Dharamveer Singh, Additional SHO at Indirapuram Police Station in Ghaziabad, said: “Bahut kum, minimum hota hai. Rare hota hai ki ek ladki ko 10 ladke zabardasti pakad le… car mein bhi koi innocent ladki nahi gayi hai. Wahi gayi jo kisi ladke ke saath sambandhit zaroor hai (It’s very rare that a girl is forcefully picked up by 10 boys. A girl who gets into a car with boys is never innocent. If she does, she definitely has a relationship with at least one of them).”
There is a sweeping consensus in listing ‘indecent’ clothing as a primary cause for rape, followed closely by ‘behaviour’
Roop Lal of Sector 40, Gurgaon, sought to find a rationale to the occurrence of gang-rape: “Jaise hum log baithe hai, zyaada daaru pee li. Chalte peeli. Behnchodh, phekh saala, phir to aise hi hoga. Raat bhar rakh li. Uska jawab kya degi wo apne gharwalon ko, ki jo ek ghante ke liye keh kar gayi hai, aur poori night main kahan gayi thi. To maa-baap to poochenge, bhai bhi poochega. Jinka samaaj hai woh to poochte hai (Say we are sitting and had one drink too many while on the move… it’s obvious that it’ll happen. Keep her for the entire night. What will she tell her parents? She was supposed to be away for an hour and has ended up being out the entire night. Parents will question, so will her brother. Society will ask questions.”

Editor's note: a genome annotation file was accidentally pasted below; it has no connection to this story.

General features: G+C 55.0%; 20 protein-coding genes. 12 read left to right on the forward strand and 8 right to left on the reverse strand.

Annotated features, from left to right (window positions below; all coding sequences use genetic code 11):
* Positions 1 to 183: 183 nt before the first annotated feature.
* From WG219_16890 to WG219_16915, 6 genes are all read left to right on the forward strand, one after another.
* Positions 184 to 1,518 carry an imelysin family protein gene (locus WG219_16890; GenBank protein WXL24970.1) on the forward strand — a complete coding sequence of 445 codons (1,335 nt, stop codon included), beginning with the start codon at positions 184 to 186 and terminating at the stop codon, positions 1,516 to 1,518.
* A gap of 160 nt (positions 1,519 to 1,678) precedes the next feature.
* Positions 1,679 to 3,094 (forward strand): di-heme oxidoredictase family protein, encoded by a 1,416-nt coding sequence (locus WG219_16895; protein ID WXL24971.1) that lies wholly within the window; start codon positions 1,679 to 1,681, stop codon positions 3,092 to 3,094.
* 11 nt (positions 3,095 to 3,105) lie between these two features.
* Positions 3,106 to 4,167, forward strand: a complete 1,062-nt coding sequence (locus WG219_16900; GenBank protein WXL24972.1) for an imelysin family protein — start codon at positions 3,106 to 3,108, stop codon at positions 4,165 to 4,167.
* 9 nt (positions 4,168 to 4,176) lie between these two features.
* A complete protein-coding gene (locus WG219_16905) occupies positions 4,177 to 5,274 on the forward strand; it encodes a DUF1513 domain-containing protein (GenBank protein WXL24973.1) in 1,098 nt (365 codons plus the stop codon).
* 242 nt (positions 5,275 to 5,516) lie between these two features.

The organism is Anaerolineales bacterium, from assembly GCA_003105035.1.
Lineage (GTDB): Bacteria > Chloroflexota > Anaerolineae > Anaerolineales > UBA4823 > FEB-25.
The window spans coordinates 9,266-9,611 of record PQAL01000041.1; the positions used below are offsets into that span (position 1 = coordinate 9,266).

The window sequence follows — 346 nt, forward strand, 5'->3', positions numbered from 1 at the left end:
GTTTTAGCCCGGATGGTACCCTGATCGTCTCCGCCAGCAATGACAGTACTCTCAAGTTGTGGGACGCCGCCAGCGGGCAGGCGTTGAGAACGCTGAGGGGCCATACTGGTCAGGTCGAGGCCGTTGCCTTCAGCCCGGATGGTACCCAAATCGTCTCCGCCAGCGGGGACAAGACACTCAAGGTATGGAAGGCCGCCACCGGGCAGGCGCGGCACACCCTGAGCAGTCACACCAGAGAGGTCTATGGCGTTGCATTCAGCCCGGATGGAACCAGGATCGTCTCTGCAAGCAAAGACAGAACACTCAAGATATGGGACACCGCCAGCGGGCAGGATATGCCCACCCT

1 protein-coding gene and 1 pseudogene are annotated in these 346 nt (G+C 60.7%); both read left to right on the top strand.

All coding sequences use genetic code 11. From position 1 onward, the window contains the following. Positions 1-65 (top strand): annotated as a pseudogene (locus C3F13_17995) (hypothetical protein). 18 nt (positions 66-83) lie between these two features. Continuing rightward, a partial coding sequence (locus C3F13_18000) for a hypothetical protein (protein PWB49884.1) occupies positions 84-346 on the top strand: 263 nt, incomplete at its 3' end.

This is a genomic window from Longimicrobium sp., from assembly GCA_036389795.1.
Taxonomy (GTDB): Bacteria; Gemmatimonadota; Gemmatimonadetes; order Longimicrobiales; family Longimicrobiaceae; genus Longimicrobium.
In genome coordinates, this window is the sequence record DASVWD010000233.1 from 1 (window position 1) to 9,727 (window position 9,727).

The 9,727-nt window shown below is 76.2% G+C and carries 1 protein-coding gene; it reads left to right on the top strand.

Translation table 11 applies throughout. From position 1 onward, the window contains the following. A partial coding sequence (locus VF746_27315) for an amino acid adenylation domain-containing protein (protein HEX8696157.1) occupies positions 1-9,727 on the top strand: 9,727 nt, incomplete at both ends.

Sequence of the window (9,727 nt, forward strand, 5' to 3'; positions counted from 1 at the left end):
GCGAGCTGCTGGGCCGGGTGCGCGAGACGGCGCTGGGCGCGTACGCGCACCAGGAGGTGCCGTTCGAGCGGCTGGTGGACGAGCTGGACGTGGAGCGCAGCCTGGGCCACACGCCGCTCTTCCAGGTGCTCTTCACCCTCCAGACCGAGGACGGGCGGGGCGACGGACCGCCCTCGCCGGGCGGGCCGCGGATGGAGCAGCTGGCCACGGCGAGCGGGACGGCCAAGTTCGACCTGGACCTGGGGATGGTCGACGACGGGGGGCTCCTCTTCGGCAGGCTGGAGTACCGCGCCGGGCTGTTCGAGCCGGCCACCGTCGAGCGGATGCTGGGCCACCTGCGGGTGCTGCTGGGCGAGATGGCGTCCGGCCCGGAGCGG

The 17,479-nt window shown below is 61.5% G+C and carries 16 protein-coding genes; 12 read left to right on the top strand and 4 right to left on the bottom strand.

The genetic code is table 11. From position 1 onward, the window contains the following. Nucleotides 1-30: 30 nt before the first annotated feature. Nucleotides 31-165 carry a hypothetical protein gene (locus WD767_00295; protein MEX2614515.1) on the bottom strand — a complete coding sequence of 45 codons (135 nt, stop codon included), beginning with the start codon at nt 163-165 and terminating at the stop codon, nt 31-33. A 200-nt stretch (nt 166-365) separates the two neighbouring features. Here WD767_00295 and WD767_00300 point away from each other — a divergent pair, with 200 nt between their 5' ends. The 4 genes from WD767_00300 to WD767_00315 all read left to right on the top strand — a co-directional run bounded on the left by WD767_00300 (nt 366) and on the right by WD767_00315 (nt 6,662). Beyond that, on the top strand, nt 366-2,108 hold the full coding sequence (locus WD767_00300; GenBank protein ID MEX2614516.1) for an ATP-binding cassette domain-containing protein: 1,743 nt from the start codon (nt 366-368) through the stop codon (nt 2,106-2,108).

RK Sisodia, Additional SHO of Sector 20 Noida Police Station, had an entirely different opinion on the authenticity of rape cases. He was the only one to say that very few rape cases in NCR are false or questionable in nature. It was almost a surprise to hear him.
SEVERAL POLICE officers believe it’s a woman’s behaviour that is a prime reason and if it were not for “provocation” from her end, rapes wouldn’t happen.
When asked about sensitisation in the police, Inspector Sunil Kumar of Delhi Police shrugged away the query, saying rape is anyway the girl’s fault, particularly if she is a ‘Delhi girl’: “If a girl living in Delhi doesn’t want this trauma she will not encourage it. Suppose you are two people and I am a girl dating you both. I am flirting with one person and ignoring you, then after I see you jealous, I come to you. Then one day when he (the other person) is drunk, he might come with two-three friends and ask me to join him. I will then go with him with my wish. In a fit of vindictiveness, he will try to have sex with me, with or without my wish. But first, it is my fault because I courted disaster. No rape can happen in Delhi without the girl’s provocation.”
Kumar had painted a scenario a script writer of a soap opera would find hard to concoct. Yet he believed — absolutely believed — this was everyday reality in large sections of Delhi society. Indeed, it appears as though there is almost a sweeping consensus in listing a woman’s “indecent” clothing as a primary cause for rape, followed closely by her “behaviour”, ranging from what they deemed promiscuous to just plain assertiveness. It’s almost as if a woman wearing a sari or a salwar kameez is never raped – though empirical evidence clearly suggests otherwise.